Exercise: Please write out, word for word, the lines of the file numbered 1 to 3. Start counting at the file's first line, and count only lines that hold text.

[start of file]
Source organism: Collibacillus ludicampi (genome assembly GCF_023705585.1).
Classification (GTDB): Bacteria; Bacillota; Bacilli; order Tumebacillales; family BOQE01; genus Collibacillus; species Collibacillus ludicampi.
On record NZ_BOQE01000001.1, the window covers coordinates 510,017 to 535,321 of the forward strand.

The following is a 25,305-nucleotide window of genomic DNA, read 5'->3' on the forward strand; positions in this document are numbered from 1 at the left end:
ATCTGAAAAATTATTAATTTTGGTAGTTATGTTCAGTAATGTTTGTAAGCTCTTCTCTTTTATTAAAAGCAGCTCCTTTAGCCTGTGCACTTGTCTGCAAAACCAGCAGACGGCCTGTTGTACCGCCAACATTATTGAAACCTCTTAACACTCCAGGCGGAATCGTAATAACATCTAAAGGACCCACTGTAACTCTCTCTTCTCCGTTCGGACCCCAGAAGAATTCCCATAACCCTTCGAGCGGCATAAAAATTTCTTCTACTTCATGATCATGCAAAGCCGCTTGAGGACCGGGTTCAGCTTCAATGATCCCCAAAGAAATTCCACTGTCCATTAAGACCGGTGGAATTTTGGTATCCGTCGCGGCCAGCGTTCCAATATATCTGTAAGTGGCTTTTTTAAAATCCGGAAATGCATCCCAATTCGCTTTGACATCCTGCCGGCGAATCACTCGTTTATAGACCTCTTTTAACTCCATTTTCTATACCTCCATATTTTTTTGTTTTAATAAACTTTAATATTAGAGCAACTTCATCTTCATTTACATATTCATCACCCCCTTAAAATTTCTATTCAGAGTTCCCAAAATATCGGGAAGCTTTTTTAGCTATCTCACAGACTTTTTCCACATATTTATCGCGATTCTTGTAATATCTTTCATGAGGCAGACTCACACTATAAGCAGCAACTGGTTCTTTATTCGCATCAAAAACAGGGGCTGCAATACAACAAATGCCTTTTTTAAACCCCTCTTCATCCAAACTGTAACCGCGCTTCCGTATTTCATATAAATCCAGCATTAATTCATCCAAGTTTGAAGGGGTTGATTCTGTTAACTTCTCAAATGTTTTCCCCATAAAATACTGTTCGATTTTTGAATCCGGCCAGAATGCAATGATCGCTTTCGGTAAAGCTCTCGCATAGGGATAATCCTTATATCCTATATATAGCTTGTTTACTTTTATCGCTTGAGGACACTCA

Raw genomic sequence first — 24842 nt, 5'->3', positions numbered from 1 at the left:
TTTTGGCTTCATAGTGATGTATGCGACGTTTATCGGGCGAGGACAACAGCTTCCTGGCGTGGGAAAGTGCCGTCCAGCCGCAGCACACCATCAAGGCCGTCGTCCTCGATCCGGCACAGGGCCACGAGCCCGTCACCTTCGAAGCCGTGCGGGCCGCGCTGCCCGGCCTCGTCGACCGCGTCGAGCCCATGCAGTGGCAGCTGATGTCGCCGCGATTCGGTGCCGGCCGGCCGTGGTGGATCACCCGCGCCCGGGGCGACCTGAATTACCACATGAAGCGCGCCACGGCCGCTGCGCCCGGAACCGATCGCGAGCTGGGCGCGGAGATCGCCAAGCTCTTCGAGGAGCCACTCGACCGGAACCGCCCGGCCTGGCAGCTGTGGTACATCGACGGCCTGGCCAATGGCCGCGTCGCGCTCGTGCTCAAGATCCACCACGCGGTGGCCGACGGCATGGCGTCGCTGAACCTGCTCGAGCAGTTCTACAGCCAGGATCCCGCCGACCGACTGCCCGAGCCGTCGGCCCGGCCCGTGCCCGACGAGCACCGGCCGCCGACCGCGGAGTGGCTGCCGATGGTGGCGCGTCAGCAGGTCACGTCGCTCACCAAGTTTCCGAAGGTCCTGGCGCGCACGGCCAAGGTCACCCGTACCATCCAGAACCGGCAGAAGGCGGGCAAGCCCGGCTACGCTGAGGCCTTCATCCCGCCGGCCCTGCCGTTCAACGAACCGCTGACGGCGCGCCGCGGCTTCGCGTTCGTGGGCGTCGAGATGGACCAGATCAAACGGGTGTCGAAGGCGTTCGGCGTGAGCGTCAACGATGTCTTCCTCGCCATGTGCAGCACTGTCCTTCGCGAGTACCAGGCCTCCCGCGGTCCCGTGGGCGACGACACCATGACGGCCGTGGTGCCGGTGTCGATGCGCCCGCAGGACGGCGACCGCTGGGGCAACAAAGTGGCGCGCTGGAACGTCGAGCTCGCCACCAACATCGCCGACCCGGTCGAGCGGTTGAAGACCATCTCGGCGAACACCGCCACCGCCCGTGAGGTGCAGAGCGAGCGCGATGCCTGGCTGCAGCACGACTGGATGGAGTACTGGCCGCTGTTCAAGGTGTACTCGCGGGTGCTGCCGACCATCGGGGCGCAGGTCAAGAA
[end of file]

Source organism: Collibacillus ludicampi (genome assembly GCF_023705585.1).
Classification (GTDB): Bacteria; Bacillota; Bacilli; order Tumebacillales; family BOQE01; genus Collibacillus; species Collibacillus ludicampi.
On record NZ_BOQE01000001.1, the window covers coordinates 510,017 to 535,321 of the forward strand.